Roz and Tony each ended up with a man in residence, despite Zenia’s best ruination efforts, but Charis didn’t. That was because she’d never achieved closure, was Roz’s theory. She couldn’t find anyone ditzy enough, was Tony’s. But less than a month ago, who should turn up but that long-lost schmuck of a Billy, and what did Charis do but rent him the other half of her duplex? It’s enough to make you tear your hair out by its tiny grey roots, thinks Roz, who still gets hers touched up every two weeks. A nice chestnut colour, not vivid. The complexion can get washed out if you go too bright.
CHARIS’S DUPLEX is a whole other story. Distant cousins should never die, thinks Tony; or if they do, they should never leave their money to kindly fools like Charis.
Because, now that Charis is no longer an ex–flower child and erstwhile dabbler in chicken raising, living on day-old bread and cat food and God knows what else in a badly insulated summer cottage on the Island, facing an increasingly impoverished and eventually hypothermic old age and fighting off her grown-up Ottawa bureaucrat of a daughter’s attempts to move her into a facility; because Charis is no longer an old street bat in training but is worth solid cash, Billy has come back into her life as if teleported.
Not that the distant cousin left a regal fortune, but she’d left enough so that Charis could move off the Island. It was getting too genteel for her anyway, she said, what with the renovations and the snobby people moving in, and she no longer felt really accepted there. Enough to stave off the facility fate and the day-old bread. Enough to buy a house.
Charis could have chosen a detached home, but she was maybe losing track of things sometimes — that was how she put it, causing Tony to say “No shit!” privately to Roz over the phone — and the concept was that she would live in one half of the duplex and rent the other half to someone who was, well, better with tools than she was, and she would trade that person lower rent for maintenance and repairs. Skill trading was so much less mercenary than charging market value rent, didn’t Roz and Tony feel that?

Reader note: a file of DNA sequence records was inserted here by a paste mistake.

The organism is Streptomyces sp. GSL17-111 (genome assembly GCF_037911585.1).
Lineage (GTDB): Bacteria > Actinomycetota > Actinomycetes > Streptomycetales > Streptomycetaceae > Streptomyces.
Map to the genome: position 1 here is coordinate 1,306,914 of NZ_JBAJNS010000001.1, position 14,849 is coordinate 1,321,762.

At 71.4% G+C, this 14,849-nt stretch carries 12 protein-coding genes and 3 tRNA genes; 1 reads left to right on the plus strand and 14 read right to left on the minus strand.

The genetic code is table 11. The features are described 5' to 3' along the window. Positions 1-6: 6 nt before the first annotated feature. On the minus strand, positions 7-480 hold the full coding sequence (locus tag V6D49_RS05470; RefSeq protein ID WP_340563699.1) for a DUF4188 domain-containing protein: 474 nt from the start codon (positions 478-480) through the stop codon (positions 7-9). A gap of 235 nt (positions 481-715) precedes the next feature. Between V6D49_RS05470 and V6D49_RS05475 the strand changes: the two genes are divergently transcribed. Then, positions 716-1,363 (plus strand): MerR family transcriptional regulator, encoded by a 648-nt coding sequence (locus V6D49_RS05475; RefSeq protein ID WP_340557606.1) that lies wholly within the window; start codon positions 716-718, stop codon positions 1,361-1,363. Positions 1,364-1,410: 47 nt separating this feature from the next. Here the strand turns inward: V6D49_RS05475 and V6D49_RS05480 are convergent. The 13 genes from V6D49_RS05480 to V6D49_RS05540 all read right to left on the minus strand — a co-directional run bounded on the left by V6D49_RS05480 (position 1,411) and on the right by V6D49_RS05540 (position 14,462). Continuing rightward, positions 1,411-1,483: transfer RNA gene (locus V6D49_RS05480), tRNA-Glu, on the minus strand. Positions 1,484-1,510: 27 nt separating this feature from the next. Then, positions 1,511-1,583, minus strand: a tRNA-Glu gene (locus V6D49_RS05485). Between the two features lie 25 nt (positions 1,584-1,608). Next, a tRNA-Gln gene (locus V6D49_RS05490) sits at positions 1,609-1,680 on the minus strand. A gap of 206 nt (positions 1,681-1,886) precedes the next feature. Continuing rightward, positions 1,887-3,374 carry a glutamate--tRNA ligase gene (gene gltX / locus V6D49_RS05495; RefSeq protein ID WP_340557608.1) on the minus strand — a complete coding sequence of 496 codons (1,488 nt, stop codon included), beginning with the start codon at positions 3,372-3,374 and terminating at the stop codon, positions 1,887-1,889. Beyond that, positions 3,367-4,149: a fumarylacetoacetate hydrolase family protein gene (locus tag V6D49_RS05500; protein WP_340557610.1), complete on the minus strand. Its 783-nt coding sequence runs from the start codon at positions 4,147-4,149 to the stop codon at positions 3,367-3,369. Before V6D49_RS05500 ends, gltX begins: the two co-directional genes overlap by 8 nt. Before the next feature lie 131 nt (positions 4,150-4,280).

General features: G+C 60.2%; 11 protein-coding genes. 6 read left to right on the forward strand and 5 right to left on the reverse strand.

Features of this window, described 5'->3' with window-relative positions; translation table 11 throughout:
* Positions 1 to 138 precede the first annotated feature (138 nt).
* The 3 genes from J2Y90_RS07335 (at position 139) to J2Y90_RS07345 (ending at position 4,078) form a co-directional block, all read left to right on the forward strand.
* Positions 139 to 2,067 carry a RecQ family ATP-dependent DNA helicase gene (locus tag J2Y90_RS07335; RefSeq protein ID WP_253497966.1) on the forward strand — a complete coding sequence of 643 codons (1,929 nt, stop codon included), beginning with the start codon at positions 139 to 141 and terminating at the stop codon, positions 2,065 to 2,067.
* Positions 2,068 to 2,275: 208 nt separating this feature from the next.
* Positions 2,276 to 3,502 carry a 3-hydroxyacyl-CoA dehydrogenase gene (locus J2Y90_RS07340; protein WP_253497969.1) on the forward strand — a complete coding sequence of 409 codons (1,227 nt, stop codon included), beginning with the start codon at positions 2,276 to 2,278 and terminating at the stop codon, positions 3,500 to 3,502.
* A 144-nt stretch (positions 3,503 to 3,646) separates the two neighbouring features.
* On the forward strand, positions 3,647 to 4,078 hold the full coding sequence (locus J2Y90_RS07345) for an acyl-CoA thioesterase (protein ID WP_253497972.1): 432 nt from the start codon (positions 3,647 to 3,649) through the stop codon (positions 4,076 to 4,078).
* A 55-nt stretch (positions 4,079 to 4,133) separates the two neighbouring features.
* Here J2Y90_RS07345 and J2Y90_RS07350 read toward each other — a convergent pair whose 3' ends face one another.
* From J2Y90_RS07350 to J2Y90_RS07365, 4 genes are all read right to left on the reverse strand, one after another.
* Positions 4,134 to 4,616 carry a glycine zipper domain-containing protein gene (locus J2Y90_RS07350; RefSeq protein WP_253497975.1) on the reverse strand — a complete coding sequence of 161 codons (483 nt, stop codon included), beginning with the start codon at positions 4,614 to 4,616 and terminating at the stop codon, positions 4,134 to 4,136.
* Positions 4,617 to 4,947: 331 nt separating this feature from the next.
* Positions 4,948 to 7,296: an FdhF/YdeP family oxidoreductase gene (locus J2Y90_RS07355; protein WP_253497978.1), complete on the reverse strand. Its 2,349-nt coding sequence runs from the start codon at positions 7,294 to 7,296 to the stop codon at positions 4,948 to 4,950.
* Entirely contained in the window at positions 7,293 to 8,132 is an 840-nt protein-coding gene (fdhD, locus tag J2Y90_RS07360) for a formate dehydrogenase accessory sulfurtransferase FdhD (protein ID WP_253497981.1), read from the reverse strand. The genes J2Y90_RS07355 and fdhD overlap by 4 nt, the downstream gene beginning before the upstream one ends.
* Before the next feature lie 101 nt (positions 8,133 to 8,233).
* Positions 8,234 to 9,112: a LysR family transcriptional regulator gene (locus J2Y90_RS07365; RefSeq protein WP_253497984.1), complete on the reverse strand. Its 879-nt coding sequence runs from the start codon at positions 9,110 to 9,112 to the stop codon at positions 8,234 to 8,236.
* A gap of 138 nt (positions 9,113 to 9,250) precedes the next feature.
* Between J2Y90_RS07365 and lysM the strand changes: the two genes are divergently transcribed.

They didn’t, but Charis had brushed their counsel aside and put an offer up on Craigslist, with (Tony thinks) maybe a little too much description of herself and her tastes, all of which (Roz thinks) amounted to an open invitation to an unscrupulous prick like Billy. And presto, all of a sudden, there he was.
OUDIA DOES NOT LIKE BILLY. She growls at him. Which is some comfort, as Charis pays more attention to Ouida’s opinions now than to those of anyone else, including her two oldest friends.
It was Tony and Roz who’d given Ouida to Charis. Now that Charis is living in Parkdale — a location rapidly gentrifying, says Roz, who keeps an eye on real estate prices, and Charis will do well in the long run, but the gentrification is far from complete, and you never know what you might run into on the street, not to mention the drug dealers. Also, says Tony, Charis is such an innocent; she has no instinct for ambushes. And she doesn’t like to drive; she prefers to ramble about on foot in the wilder places of the city, ravines and High Park and such, communing with plant spirits. Or whatever the heck she thinks she’s doing, says Roz, and let’s just hope she doesn’t decide the Poison Ivy Fairy is her new best friend.
Neither of them wants to read about Charis in the paper. “Elderly Woman Mugged Under Bridge.” “Harmless Eccentric Found Battered.” A dog is a deterrent, and Ouida is a terrier blend, maybe with some border collie, a bright dog at any rate, they’d concluded as they were filling out the rescue dog papers. And with a little training…